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Argentina: Law Forbidding Pardons of Crimes Against Humanity

(Aug. 7, 2015) On July 1, 2015, Argentina’s Senate passed legislation that forbids pardons, amnesties, and the commutations of sentences for crimes against humanity. It became law with all the Senate political parties voting in favor of it. (Sancionaron Ley que Prohibe Indultos, Amnistias y Conmutación de Penas para Delitos de Lesa Humanidad [Law Prohibiting Pardons, Amnesties, and Commutations of Sentences for Crimes Against Humanity Enacted], THOMSON REUTERS (July 3, 2015).) The new Law 27156 is based on precedents from the Argentine Supreme Court and other international organizations, such as the Inter-American Court of Human Rights. (Id.)

Law 27156 establishes that any attempt to decree an amnesty in cases of the commission of crimes against humanity will be null; it refers to the Treaty of Rome and decisions rendered by the International Criminal Court. (Ley 27156, Probición de Indultos, Amnistía y Conmutación de Penas en Delitos de Lesa Humanidad. Prohibición [Law 27156, Prohibiting Pardons, Amnesties, and Commutation of Sentences for Crimes Against Humanity] (July 1, 2015), INFOLEG.)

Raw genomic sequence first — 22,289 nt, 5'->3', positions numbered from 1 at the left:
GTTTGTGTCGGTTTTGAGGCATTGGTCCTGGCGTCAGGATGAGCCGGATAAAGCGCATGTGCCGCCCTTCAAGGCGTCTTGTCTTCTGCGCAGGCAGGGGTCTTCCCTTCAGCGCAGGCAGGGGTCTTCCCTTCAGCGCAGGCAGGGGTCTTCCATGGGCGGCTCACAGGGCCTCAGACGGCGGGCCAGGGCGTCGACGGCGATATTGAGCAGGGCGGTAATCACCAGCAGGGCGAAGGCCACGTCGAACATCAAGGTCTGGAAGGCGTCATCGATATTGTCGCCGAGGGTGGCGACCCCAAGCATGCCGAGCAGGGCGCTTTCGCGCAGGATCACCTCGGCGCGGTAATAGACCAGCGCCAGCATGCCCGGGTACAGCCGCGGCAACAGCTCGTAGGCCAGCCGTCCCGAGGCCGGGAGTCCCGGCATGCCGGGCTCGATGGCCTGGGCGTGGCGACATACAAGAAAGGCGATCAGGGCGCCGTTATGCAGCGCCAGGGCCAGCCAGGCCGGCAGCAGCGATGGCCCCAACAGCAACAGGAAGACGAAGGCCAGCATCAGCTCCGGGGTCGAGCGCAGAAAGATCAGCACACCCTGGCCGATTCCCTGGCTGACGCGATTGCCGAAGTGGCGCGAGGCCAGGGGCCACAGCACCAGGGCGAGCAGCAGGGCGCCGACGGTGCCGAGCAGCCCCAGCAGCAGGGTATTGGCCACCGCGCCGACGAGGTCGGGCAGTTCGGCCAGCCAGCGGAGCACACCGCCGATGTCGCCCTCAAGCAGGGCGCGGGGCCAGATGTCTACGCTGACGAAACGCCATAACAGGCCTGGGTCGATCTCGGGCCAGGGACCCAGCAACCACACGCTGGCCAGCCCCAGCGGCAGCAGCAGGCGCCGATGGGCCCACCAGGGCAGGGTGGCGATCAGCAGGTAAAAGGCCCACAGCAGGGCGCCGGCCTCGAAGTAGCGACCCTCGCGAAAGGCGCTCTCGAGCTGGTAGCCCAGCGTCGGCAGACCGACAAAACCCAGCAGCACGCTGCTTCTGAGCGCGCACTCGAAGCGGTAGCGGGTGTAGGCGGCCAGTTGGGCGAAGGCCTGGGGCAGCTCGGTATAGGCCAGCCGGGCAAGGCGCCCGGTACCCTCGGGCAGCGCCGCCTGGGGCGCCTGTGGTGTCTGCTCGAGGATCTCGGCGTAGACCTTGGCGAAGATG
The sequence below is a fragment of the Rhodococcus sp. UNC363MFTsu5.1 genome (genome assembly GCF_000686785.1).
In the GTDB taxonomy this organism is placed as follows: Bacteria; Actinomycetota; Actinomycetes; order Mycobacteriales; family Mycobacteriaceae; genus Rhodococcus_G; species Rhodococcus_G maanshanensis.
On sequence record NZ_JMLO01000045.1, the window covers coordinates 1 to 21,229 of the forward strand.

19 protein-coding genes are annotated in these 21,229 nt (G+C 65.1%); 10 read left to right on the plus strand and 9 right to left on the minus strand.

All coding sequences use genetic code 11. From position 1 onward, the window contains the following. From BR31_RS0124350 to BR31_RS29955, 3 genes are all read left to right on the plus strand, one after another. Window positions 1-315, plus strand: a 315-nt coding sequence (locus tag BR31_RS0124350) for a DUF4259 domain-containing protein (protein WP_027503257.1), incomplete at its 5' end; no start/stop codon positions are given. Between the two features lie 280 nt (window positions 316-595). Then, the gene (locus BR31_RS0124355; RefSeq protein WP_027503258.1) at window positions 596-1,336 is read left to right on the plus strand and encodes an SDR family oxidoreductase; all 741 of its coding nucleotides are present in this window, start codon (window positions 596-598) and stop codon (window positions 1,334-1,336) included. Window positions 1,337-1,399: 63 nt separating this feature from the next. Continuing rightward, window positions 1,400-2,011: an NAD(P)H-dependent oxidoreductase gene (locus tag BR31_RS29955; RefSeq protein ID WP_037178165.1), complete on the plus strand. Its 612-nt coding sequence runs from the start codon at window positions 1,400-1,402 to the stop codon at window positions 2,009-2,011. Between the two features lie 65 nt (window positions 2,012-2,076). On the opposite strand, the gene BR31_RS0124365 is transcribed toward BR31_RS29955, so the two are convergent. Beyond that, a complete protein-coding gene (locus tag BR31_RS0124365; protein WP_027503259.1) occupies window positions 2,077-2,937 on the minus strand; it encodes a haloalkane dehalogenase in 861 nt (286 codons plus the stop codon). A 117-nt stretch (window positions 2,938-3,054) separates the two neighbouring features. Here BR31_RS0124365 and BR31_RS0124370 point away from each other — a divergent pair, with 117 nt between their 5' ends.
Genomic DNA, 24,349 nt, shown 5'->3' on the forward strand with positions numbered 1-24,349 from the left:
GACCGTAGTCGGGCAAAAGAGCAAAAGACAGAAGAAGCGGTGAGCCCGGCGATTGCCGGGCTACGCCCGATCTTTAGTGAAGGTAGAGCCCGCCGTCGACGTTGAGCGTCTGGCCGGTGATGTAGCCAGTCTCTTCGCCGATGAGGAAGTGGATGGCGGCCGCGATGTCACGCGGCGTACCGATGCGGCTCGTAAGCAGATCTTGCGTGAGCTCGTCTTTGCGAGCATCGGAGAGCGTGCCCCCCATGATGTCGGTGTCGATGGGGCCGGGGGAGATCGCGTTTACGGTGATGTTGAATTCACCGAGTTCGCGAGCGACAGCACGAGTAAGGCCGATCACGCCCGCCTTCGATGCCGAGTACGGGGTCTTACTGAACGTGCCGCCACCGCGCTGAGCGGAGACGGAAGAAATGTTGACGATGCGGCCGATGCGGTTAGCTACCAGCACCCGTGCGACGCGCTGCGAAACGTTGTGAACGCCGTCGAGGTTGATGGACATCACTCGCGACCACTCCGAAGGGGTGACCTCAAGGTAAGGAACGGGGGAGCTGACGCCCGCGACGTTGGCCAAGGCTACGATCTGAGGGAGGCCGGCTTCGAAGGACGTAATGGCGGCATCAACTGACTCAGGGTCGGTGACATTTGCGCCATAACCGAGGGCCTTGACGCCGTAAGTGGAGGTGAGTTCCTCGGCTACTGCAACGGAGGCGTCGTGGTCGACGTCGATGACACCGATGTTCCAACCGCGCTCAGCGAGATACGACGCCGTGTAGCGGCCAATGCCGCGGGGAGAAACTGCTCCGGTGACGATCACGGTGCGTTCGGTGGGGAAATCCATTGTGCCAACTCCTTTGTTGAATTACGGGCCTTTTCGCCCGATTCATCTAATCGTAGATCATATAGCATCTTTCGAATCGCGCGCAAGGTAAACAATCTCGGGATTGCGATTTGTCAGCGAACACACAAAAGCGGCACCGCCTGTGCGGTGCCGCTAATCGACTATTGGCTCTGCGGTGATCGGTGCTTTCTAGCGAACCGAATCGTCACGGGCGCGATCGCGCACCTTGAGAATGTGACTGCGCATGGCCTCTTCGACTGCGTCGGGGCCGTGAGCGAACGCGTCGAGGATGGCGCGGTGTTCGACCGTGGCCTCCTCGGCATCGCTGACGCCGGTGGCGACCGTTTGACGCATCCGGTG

The Law provides that criminal sanctions for or trials of crimes against humanity, genocide, or war crimes, as prescribed under articles 6, 7, and 8 of the Statute of Rome of the International Criminal Court and other international human rights treaties with constitutional status, may not be the subjects of amnesties, pardons, or commutations of criminal sentences. (Id. art. 1; Rome Statute of the International Criminal Court (in force on July 1, 2002), International Criminal Court website.)